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Thursday, January 17, 2008

Grenada Venezuela maritime boundary

by Reynold C. Benjamin*

ARE WE, as a nation, truly sovereign and independent if we cannot secure and protect what is rightfully ours under international law? After 34 years of Independence, 1974-2008, the maritime boundaries of the Sovereign State of Grenada, remains undefined and unsettled. This failure rests on two things; the negligence of a succession of Grenadian governments, and the obduracy of the government of Venezuela.

For economic survival and progress, Grenada's access to the natural resources of oil and gas under the seabed around Grenada, Carriacou and Petite Martinique must be secured, without further delay.

The people of Grenada must be made to understand the vital importance of these resources to their economic uplift and the social and economic security of future generations of Grenadians.

The people of Grenada must be called upon to stand up and to demand immediate and meaningful action from the government towards settling the nation's maritime boundary with Venezuela.

The young people of Grenada, in particular, owe it to themselves and their children to show the world that they are prepared to stand up and fight to acquire and protect what is rightfully theirs.

We should not, because we are a small island state, allow ourselves to be pushed around, be bullied, be cowed and hoodwinked by Hugo Chavez of Venezuela, while he extracts hundred of millions of dollars worth of oil and gas from under the seabed, in areas that would rightfully fall to Grenada under international law.

Our young people must be shown how to stand up, lift their hands and remove the economic noose of unemployment from around their necks, the choking hand of lack of educational opportunities that is gripping their throats, the suffocating pillow of rising cost of living that is covering their faces, and they must be made to do so, now!

As an independent nation we cannot continue to crawl on our hands and knees to donor nations with begging bowl in hand. There is no dignity in that posture!

As an independent nation, we cannot continue to allow ourselves to be treated as a defenceless woman to be wantonly raped and abused by every foreign adventurer and con-man posing as an investor. There is contempt in that!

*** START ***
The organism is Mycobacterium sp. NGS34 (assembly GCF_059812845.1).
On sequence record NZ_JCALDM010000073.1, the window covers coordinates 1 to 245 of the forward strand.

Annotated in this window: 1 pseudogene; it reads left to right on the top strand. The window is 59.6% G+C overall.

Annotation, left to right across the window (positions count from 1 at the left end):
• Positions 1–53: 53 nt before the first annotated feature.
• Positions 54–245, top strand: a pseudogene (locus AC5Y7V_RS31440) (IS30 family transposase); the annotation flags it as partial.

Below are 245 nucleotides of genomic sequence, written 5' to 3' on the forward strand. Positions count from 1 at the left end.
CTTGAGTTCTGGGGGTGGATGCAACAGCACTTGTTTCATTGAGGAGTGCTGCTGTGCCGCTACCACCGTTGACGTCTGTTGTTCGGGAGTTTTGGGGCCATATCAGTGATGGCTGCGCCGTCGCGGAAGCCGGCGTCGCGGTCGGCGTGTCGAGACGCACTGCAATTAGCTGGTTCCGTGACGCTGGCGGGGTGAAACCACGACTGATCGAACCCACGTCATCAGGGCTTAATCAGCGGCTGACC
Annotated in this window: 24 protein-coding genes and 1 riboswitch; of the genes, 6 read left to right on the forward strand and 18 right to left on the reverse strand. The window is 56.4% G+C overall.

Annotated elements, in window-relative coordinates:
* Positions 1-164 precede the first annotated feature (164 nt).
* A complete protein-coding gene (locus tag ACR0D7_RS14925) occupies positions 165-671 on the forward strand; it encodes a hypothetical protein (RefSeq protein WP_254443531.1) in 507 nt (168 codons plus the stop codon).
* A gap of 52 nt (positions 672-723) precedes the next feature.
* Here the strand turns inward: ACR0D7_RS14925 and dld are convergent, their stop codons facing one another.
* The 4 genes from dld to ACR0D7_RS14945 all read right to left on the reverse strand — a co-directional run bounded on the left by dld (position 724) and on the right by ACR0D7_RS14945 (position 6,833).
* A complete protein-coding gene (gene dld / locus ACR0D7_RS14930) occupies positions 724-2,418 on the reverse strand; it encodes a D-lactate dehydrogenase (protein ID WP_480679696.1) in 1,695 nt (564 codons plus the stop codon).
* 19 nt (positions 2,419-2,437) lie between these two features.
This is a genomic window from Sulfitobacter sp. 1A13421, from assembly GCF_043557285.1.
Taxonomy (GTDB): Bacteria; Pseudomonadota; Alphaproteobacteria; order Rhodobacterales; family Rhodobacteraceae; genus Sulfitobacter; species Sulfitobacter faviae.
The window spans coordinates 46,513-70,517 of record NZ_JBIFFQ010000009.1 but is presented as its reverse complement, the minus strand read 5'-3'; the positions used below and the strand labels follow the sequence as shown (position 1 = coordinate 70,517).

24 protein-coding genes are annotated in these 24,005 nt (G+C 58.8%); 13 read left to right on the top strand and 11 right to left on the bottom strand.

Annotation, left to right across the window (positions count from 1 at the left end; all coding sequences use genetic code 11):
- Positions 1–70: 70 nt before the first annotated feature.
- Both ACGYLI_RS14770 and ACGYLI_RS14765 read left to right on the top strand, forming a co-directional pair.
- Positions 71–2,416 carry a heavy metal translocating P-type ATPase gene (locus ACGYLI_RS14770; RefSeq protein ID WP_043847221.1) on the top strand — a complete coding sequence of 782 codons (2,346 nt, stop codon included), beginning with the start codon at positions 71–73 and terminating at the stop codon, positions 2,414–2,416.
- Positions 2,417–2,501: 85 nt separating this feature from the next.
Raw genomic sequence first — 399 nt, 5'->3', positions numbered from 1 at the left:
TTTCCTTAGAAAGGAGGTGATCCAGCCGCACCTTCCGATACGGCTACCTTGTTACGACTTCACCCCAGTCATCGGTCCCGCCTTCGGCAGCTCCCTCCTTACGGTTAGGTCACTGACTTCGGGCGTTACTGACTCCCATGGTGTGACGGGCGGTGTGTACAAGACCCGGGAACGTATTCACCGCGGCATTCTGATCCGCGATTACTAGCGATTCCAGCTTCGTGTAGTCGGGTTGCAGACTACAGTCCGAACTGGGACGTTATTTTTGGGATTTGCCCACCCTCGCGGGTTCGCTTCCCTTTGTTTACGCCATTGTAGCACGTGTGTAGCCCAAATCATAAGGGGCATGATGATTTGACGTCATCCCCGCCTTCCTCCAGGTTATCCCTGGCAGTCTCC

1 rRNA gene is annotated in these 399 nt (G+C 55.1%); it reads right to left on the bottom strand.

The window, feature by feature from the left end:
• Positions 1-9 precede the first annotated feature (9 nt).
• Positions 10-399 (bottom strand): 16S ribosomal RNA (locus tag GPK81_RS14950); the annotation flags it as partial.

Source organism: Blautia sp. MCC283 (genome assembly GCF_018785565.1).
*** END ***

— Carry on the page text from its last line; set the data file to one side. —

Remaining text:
Our young people must be shown how to walk upright, heads held high, a glint in their eyes and money in their pockets. They must be shown how to walk tall and be proud Grenadians. They must be taught to identify international fraudsters and tricksters and how to deal with them.

We know that by international law every nation is entitled to 12 miles out to sea as its sovereign territory. A nation is entitled to 200 miles out to sea as its exclusive economic zone (EEZ), in and under which waters that nation is entitled to exclusive exploitation of whatever is to be found. Where there are two or more nations closer together than these distances, the boundaries are settled by agreement or by arbitration in the tribunal established for that purpose, that is, the United National Commission on the Law of the Sea (UNCLOS).

Chavez has refused to sit with Grenada to fix the boundary. Our recourse is to apply to UNCLOS to have the boundary settled. If Chavez refuses to submit to the authority of international law, then Grenada should set its own boundary.

In those circumstances, we must seek to enter into a treaty with a powerful neighbour who has the military capacity to assist us in defending our sovereign territory so that we can begin exploring and exploiting our oil and gas resources.

* We would have no other choice.
* What is our alternative, in a world environment of escalating oil and gas prices?
* What is our alternative, in a domestic environment of climbing national indebtedness?
* What is our alternative, in an international climate of rocketing food prices?
* What is our alternative, in our present situation of virtual collapse of our economy?

None but an immediate and forceful call by "We the People of Grenada" on Hugo Chavez, president of the Bolivarian Republic of Venezuela, or whatever else he chooses to call himself, for the quickest possible settlement of our maritime boundary with Venezuela.
Chavez must be told in the clearest and strongest language we can use that: "We want we damn oil and gas. It's ours. We want it, and we want it now!"
Wait, my people! Wait for the call.
Have a Happy New Year while you wait on the action.

* Reynold C. Benjamin is leader of the Grenada United Labour Party.
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